Eagle Ford Overview: Part I
Hart Energy, the publisher of “E & P” magazine recently released their “Eagle Ford Techbook” which includes an excellent article by Richard Mason entitled “The Eagle Ford Shale, Energy Titan of the Southwest”. I intend to post several times in the future relating some of the information contained in the Techbook in general, and Mason’s article, in particular. This is the first of what hopefully will be a series.
The Eagle Ford in South Texas shares the spotlight with the Bakken in North Dakota as the shale plays responsible for the current energy renaissance in the U.S. Unofficially, each is currently producing about 1 million barrels of oil per day (bopd). Both have been major factors in the more than 50% increase in domestic oil production over the last four years to 7.7 million bopd.
The evolution of the Eagle Ford from discovery in 2009 to harvest phase in 2014 is a study in the triumph of technology and ingenuity in the face of organizational and engineering challenges. Extraordinary gains have been made in reducing drilling time and well costs through the use of state of the art rigs, and a new generation of downhole tools. Learning curves and use of drilling pads have also contributed to the current success in the Eagle Ford.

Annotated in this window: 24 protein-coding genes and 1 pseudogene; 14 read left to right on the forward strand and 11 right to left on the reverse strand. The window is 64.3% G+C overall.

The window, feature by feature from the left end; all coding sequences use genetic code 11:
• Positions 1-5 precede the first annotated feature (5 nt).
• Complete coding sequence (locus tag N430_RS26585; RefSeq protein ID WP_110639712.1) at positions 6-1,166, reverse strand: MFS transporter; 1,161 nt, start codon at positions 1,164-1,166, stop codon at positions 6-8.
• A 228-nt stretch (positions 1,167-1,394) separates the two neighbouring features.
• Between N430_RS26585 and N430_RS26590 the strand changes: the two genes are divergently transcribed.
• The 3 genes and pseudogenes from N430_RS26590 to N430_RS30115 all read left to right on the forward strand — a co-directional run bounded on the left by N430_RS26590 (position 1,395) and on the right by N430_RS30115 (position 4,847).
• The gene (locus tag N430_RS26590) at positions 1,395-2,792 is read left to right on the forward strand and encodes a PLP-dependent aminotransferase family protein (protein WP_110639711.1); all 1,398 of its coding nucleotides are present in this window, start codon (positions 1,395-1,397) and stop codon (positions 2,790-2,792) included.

Operators are now seeking to bring the same efficiency gains from drilling to completion practices. Techniques being evaluated include tighter spacing of lateral legs of horizontal wells, zipper fracs (more tightly spaced frac intervals), and clustering frac zones in reservoir sweet spots; all with the purpose of increasing recoveries per well cost effectively. Other new concepts being tried include stacked laterals, both within the Eagle Ford, as well as other over/underlying formations in the field, such as the Austin Chalk, the Buda Lime and the Pearsall. The jury is still out, but experiments with these practices, as well as flow rates, sand volumes, and perforation spacing, appear to be paying off.